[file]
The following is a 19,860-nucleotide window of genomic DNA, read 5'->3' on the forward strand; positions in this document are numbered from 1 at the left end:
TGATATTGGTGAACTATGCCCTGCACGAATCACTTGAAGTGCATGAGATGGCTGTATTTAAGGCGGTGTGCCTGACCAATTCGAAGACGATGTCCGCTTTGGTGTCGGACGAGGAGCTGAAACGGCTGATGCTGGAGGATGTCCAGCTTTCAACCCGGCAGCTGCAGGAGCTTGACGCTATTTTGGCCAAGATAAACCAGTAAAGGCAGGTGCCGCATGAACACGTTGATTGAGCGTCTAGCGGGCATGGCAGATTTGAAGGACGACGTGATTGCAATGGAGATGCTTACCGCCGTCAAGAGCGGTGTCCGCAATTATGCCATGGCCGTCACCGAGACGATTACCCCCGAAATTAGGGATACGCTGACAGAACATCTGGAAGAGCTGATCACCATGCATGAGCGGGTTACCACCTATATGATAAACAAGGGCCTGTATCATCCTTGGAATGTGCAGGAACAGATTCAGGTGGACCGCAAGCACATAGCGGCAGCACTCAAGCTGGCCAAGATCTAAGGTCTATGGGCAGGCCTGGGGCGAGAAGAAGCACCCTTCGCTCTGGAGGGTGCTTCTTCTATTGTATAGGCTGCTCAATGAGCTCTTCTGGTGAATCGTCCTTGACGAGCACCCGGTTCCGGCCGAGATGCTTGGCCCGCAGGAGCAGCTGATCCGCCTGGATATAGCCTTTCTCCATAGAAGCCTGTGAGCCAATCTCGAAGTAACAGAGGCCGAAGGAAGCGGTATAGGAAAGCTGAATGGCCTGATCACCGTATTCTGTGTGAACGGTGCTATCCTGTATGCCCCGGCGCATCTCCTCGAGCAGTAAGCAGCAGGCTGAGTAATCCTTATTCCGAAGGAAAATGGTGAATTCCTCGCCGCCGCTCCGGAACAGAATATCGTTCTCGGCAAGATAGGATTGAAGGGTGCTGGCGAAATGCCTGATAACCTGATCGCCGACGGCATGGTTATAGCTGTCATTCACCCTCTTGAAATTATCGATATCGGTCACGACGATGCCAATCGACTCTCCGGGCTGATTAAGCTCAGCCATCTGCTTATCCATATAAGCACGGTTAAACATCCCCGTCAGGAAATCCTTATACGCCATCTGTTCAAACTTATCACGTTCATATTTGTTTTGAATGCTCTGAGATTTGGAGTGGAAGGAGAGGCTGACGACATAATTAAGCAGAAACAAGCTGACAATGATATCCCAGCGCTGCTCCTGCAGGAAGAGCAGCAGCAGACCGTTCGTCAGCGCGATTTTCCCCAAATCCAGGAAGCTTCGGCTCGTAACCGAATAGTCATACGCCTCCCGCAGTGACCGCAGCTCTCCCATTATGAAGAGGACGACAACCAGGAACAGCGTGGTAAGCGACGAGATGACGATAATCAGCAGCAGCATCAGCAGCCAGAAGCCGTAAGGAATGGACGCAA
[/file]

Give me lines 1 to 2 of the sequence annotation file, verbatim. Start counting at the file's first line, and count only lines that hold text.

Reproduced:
The following is a 19,860-nucleotide window of genomic DNA, read 5'->3' on the forward strand; positions in this document are numbered from 1 at the left end:
TGATATTGGTGAACTATGCCCTGCACGAATCACTTGAAGTGCATGAGATGGCTGTATTTAAGGCGGTGTGCCTGACCAATTCGAAGACGATGTCCGCTTTGGTGTCGGACGAGGAGCTGAAACGGCTGATGCTGGAGGATGTCCAGCTTTCAACCCGGCAGCTGCAGGAGCTTGACGCTATTTTGGCCAAGATAAACCAGTAAAGGCAGGTGCCGCATGAACACGTTGATTGAGCGTCTAGCGGGCATGGCAGATTTGAAGGACGACGTGATTGCAATGGAGATGCTTACCGCCGTCAAGAGCGGTGTCCGCAATTATGCCATGGCCGTCACCGAGACGATTACCCCCGAAATTAGGGATACGCTGACAGAACATCTGGAAGAGCTGATCACCATGCATGAGCGGGTTACCACCTATATGATAAACAAGGGCCTGTATCATCCTTGGAATGTGCAGGAACAGATTCAGGTGGACCGCAAGCACATAGCGGCAGCACTCAAGCTGGCCAAGATCTAAGGTCTATGGGCAGGCCTGGGGCGAGAAGAAGCACCCTTCGCTCTGGAGGGTGCTTCTTCTATTGTATAGGCTGCTCAATGAGCTCTTCTGGTGAATCGTCCTTGACGAGCACCCGGTTCCGGCCGAGATGCTTGGCCCGCAGGAGCAGCTGATCCGCCTGGATATAGCCTTTCTCCATAGAAGCCTGTGAGCCAATCTCGAAGTAACAGAGGCCGAAGGAAGCGGTATAGGAAAGCTGAATGGCCTGATCACCGTATTCTGTGTGAACGGTGCTATCCTGTATGCCCCGGCGCATCTCCTCGAGCAGTAAGCAGCAGGCTGAGTAATCCTTATTCCGAAGGAAAATGGTGAATTCCTCGCCGCCGCTCCGGAACAGAATATCGTTCTCGGCAAGATAGGATTGAAGGGTGCTGGCGAAATGCCTGATAACCTGATCGCCGACGGCATGGTTATAGCTGTCATTCACCCTCTTGAAATTATCGATATCGGTCACGACGATGCCAATCGACTCTCCGGGCTGATTAAGCTCAGCCATCTGCTTATCCATATAAGCACGGTTAAACATCCCCGTCAGGAAATCCTTATACGCCATCTGTTCAAACTTATCACGTTCATATTTGTTTTGAATGCTCTGAGATTTGGAGTGGAAGGAGAGGCTGACGACATAATTAAGCAGAAACAAGCTGACAATGATATCCCAGCGCTGCTCCTGCAGGAAGAGCAGCAGCAGACCGTTCGTCAGCGCGATTTTCCCCAAATCCAGGAAGCTTCGGCTCGTAACCGAATAGTCATACGCCTCCCGCAGTGACCGCAGCTCTCCCATTATGAAGAGGACGACAACCAGGAACAGCGTGGTAAGCGACGAGATGACGATAATCAGCAGCAGCATCAGCAGCCAGAAGCCGTAAGGAATGGACGCAA